But then again, what the hell is "etendue"? Even google just gives few results with vague descriptions. Depending on what that is, a 50%-75% increase of it might make this conversion optics pointless. Wish they would respond to customer emails...

  6. #6
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    Lightbulb

    Quote Originally Posted by gilbard View Post
    I just checked with a polarizer, apparently leds are NOT polarized and I wonder how the person who said otherwise got his phd.
    OLED and AMOLED screens appear to have polarized light because they have polarizer film applied to increase contrast in cost of brightness.

    But there seems to be a $80 solution to turning led light source polarized by only killing 20% of the source brightness.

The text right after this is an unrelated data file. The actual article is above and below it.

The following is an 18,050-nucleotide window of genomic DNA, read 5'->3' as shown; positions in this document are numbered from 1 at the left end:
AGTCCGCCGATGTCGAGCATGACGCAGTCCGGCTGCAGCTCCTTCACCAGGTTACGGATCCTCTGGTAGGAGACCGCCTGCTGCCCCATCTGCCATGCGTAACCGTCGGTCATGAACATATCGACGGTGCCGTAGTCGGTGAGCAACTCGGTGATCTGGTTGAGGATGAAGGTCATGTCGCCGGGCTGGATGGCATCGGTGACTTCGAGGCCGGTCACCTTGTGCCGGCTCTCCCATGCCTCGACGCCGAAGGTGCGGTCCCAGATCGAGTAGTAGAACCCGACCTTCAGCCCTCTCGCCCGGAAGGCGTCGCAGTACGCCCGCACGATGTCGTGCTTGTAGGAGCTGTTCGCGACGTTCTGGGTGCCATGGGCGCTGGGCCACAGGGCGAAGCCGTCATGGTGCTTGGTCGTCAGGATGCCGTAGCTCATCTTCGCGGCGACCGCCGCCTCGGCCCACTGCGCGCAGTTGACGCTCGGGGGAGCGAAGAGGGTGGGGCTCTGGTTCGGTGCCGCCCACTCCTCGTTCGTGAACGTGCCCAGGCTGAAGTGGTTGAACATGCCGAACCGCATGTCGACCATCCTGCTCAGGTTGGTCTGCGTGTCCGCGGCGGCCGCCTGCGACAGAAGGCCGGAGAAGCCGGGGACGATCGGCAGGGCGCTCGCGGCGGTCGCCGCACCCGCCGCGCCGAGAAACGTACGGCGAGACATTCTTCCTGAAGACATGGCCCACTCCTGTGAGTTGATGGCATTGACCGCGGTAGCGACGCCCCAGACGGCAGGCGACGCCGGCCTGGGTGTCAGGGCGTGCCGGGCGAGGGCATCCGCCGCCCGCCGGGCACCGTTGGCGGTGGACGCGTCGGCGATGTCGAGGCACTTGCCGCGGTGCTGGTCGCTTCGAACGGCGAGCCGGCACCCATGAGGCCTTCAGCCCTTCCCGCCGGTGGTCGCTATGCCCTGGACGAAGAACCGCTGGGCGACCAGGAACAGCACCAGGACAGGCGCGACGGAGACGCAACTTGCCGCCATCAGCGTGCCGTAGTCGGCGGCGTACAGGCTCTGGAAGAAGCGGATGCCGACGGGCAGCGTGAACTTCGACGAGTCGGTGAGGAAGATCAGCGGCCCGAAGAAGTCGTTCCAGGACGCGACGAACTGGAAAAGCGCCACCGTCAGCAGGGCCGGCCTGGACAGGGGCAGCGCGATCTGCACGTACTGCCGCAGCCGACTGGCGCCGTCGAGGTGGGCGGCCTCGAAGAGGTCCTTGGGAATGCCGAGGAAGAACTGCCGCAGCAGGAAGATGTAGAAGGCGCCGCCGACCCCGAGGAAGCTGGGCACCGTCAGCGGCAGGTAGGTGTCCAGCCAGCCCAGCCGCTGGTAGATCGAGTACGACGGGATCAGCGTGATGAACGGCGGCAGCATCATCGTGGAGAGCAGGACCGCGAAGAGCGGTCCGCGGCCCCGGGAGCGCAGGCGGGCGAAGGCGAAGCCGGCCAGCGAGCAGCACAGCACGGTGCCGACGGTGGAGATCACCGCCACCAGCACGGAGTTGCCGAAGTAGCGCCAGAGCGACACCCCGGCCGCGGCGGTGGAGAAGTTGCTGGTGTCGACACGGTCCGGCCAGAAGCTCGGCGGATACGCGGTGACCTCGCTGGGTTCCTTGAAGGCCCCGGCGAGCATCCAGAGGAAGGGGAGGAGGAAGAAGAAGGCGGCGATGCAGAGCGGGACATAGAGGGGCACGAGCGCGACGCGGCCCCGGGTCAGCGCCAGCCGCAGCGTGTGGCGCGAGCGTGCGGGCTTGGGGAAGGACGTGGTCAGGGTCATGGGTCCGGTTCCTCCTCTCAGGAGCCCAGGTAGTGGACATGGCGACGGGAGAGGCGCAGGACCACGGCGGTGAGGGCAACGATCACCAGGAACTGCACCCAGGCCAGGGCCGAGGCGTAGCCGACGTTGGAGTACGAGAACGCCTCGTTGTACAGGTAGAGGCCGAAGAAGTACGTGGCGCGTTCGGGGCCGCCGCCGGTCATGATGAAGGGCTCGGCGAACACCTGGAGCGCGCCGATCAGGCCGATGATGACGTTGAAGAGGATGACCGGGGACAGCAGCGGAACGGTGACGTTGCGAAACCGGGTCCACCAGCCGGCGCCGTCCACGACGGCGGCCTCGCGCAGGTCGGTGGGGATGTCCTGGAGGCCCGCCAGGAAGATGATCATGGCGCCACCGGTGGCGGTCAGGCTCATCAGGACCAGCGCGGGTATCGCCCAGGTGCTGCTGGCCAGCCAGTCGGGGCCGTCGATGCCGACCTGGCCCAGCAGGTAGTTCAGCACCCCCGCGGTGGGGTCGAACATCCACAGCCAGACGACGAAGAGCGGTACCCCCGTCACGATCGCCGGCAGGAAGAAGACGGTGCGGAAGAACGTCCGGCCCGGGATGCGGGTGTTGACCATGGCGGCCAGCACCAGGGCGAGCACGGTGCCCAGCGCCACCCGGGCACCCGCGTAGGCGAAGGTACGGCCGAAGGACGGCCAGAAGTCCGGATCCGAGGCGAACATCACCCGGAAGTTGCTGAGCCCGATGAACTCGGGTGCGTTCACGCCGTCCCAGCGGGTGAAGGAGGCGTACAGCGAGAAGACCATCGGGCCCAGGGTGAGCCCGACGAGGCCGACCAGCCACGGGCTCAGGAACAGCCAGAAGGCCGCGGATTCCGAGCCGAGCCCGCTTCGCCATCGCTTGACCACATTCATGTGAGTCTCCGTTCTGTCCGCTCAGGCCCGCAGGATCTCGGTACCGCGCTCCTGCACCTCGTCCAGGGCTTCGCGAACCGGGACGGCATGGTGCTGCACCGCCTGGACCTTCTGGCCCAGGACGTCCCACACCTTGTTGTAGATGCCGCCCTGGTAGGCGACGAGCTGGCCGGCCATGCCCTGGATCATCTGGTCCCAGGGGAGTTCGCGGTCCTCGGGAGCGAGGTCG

http://www.imagineoptix.com/technolo...ersion-system/

    But then again, what the hell is "etendue"? Even google just gives few results with vague descriptions. Depending on what that is, a 50%-75% increase of it might make this conversion optics pointless. Wish they would respond to customer emails...
    was just telling you what I saw with my eyes. Maybe the cable box display is not led. Little harse in the response. Drink less coffee.

    i can think of two quick ways to separate the p and q. Cube/plate and polarizer film. You toss half or more of the light away but that will do the trick. The reason you loose half or more is that the source is obviously random polarized. What are you doing that you need this? Maybe my cable box has a polarizing film on it. Not sure why they would do that. Looking closer it might be an lcd screen.